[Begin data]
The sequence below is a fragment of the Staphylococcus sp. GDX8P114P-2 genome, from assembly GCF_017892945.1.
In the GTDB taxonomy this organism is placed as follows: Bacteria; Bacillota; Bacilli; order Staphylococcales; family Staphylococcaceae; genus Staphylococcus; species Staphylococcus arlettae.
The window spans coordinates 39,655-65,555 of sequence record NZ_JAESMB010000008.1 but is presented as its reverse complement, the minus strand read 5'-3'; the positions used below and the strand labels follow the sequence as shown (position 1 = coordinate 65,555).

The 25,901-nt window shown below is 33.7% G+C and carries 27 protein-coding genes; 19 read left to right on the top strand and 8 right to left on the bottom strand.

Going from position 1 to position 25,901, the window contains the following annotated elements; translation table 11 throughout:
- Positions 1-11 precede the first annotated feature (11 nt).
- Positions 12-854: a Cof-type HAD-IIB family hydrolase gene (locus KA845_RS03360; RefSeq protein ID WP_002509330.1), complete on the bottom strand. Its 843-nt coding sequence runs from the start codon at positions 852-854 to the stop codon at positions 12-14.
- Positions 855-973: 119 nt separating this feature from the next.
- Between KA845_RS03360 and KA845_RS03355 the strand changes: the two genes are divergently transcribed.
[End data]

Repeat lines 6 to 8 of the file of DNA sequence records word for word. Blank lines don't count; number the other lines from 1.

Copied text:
- Positions 1-11 precede the first annotated feature (11 nt).
- Positions 12-854: a Cof-type HAD-IIB family hydrolase gene (locus KA845_RS03360; RefSeq protein ID WP_002509330.1), complete on the bottom strand. Its 843-nt coding sequence runs from the start codon at positions 852-854 to the stop codon at positions 12-14.
- Positions 855-973: 119 nt separating this feature from the next.